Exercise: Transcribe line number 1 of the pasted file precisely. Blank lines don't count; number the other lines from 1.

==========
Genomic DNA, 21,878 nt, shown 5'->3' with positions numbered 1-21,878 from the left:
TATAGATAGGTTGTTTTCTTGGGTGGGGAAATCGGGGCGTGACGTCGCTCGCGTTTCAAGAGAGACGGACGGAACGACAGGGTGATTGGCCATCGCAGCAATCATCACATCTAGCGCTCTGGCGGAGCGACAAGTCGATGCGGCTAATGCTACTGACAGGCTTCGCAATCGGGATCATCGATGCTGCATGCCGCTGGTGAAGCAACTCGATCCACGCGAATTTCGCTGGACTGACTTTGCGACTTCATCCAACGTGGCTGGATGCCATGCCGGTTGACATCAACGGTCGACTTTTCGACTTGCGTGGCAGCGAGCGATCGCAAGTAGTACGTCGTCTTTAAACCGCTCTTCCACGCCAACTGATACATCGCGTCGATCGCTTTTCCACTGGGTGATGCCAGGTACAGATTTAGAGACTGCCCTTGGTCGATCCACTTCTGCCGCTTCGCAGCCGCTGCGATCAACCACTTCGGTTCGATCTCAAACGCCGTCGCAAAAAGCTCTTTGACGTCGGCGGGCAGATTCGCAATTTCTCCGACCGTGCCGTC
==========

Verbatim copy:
Genomic DNA, 21,878 nt, shown 5'->3' with positions numbered 1-21,878 from the left: